Dubai exposure not material, says Standard Chartered

Bank criticised for failure to reveal full detail of its lending in the region
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The Independent Online

Standard Chartered, the emerging markets bank, yesterday sought to calm mounting market fears about its exposure to the financial crisis in Dubai, claiming it would have only a limited impact on the company.

Finance chief Richard Meddings said the Standard Chartered Middle East and South Asia loan book had only $400m (£246m) of commercial property loans within it.

However, around two-thirds of the book does hail from the United Arab Emirates and, significantly, Standard Chartered has refused to quantify its exposure to the crisis in Dubai. The bank has taken $320m of provisions in the region in its wholesale division, primarily relating to Saudi Arabia.

Standard Chartered said: "With regard to recent developments in the UAE, the situation remains in its early stages and is fluid. However, given the profile of our exposures in Dubai, we do not believe any impairment would be material."

Standard Chartered said that it was on track for "a strong performance in 2009, building on the record income and profit in the first half of the year". Excepting Dubai, the company said it was noticing positive trends in lending but warned: "We remain watchful of the credit environment."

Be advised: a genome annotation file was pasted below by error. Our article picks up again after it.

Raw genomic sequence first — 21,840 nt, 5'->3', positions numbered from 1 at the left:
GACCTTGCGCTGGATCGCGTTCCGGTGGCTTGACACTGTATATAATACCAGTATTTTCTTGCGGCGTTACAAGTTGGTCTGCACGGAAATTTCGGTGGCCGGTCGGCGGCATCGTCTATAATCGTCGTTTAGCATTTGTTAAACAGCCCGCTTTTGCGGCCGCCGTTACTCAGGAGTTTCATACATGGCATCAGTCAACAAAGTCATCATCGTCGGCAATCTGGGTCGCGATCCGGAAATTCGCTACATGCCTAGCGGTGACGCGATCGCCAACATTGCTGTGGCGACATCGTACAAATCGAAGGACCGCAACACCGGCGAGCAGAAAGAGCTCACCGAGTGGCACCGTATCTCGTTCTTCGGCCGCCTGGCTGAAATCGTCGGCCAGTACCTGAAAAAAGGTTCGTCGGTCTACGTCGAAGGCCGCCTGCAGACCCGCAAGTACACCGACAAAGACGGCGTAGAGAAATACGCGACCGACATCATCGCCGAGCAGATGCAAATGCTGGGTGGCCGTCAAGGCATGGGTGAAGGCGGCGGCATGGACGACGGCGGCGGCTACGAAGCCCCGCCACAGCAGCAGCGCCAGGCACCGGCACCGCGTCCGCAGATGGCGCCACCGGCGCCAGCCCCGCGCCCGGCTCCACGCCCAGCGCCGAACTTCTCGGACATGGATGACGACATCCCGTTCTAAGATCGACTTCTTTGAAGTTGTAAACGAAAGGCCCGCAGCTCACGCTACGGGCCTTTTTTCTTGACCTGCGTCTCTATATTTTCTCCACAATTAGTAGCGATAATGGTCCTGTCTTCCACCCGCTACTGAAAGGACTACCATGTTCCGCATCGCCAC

Standard Chartered has benefited from its lack of exposure to Western economies which have borne the brunt of the financial crisis. But the financial turmoil in Dubai has threatened to wash over Standard Chartered, whose fortunes have risen as a number of competitors have been forced to rein in their ambitions in its core markets. As a result, the shares have fallen 12 per cent since the emirate said it needed investors to grant a debt standstill for two of its flagship companies last month. It has been reported as having a sizeable exposure to state-owned Dubai World, which is seeking to restructure $26bn of loans.

The bank said performance had been driven by wholesale banking, including investment banking activities such as trading foreign exchange and interest rate swaps. It has sought to calm fears that it is involved in "casino" capitalism – using its own money to trade – by saying its business is principally "client-driven".

On its robust wholesale business, the company said: "The level of client income has shown resilience in the second half of the year and client income year to date comprises around three-quarters of total wholesale banking income."

Analysts are broadly supportive of the bank, although there was some unhappiness yesterday with Standard Chartered's perceived lack of candour over the Dubai issue.

Mark Phin, a banking analyst at Keefe, Bruyette & Woods, said: "The lack of detail on UAE and reduction in the operating leverage at the group level could drive some early weakness, but we see nothing to get overly concerned about."